The Pre Wake (Part 3/3)

The Pre Wake (Part 3)

 

“Yes, indeed,” I concurred, “we’ll be along to the dining room shortly. Just give us a moment to compose ourselves, make us fit for present company.”

 

“I am sorry, Robert, Polly, but the Pre Wake is over,” Adrienne said, with a steel in her voice that hadn’t been present before. Her eyes moved from me to the coffin.

 

I turned to look where her eyes pointed and, slowly, surely, as if he was being effortlessly pulled on strings rather than pushing up from below, I saw my son, John Sullivan, deceased, sit bolt upright, his eyes still closed.

 

“Ah, right on time,” I heard Adrienne say from behind me, “now we have moved from the Pre onto the Wake.”

 

All I could hear, as my legs buckled beneath me, was Pauline’s ear-piercing scream.

 

***

 

I must’ve struck my head when I fell in a faint, as my ears were still ringing and my eyes couldn’t quite focus on my wrist watch when I awoke. I was lying on a chaise longue. I was still in the flickering candle-lit ante chamber where the coffin was, so the padded sofa must have been carried in after I fainted. I could see a cloudy vision of the coffin from where I lay, and noted that my son wasn't sitting up inside it any longer.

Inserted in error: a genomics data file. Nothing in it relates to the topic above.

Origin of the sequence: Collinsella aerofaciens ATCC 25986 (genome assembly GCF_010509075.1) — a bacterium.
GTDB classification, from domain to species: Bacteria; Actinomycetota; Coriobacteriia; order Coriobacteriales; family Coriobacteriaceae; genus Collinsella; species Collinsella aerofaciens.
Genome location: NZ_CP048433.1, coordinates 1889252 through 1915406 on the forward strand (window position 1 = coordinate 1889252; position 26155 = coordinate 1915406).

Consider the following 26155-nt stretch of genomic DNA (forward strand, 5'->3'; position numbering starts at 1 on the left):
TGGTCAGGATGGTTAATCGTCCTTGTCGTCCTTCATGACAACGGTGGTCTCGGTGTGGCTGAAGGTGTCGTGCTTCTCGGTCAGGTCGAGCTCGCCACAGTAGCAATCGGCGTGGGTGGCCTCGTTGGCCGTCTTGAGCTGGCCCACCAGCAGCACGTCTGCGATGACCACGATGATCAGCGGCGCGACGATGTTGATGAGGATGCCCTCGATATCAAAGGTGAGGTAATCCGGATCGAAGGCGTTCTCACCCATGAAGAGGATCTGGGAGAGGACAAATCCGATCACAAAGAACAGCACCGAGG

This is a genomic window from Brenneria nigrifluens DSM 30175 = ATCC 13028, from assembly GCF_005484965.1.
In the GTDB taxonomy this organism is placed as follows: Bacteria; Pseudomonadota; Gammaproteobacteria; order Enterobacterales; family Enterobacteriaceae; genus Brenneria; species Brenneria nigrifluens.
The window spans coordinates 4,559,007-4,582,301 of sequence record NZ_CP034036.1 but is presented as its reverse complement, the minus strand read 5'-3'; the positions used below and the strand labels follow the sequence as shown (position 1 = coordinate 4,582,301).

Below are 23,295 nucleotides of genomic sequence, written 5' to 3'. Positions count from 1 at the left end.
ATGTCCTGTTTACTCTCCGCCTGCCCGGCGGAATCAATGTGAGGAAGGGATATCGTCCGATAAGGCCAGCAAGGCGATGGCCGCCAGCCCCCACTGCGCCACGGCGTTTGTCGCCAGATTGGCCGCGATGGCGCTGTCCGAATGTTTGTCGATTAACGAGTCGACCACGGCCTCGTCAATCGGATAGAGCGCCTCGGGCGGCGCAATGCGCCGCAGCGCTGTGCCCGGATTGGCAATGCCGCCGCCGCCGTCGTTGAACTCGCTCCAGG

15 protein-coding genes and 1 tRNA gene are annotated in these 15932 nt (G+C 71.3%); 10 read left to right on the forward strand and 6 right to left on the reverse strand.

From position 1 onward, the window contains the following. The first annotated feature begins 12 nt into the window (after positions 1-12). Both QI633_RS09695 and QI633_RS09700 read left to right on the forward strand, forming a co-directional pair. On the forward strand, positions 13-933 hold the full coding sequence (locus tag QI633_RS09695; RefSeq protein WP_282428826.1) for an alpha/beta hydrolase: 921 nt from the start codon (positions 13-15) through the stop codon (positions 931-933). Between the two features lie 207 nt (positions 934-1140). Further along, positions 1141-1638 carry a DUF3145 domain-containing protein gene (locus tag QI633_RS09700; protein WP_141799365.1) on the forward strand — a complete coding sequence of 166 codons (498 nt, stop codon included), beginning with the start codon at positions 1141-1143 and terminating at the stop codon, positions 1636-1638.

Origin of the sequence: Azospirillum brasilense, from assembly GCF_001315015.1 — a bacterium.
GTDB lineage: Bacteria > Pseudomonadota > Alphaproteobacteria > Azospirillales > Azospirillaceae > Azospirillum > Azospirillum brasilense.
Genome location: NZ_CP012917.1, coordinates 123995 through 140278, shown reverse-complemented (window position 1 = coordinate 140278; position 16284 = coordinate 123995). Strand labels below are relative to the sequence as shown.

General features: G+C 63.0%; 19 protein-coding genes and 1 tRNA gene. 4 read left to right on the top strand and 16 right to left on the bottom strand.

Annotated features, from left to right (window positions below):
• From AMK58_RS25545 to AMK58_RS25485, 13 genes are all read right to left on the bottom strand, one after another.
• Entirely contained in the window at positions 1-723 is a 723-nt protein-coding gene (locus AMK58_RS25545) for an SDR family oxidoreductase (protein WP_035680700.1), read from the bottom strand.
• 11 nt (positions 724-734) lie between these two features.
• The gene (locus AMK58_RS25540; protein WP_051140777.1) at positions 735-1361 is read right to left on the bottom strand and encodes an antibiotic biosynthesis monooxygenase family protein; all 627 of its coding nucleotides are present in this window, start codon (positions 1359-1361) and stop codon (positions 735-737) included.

I felt sure that I hadn’t imagined it, at least I was almost sure. As a priest and bishop, dealing with death was a large part of the life that I had led all my working career. Naturally, I had heard undertakers tell of such stories of dead men sitting up on rare occasions, saying something about trapped gases in stomach and lungs overcoming the stiffness of rigor mortis. As soon as the gas finds a path to vent, the body loses that buoyancy and collapses back into the coffin with a sigh real enough to give the witnessing bereaved false hope that the newly departed had returned. I had never experienced it myself, but the undertakers or gravediggers retelling the tale were often in continuous day and night contact with any number of bodies in their charge, so I had little reason to completely discount the tale, other than regard it as a story worth retelling as a means to earn the gravediggers and pall bearers a free drink in the pub afterwards.

 

As my head cleared, I felt I ...

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Tony Spencer
Aug 15 2021

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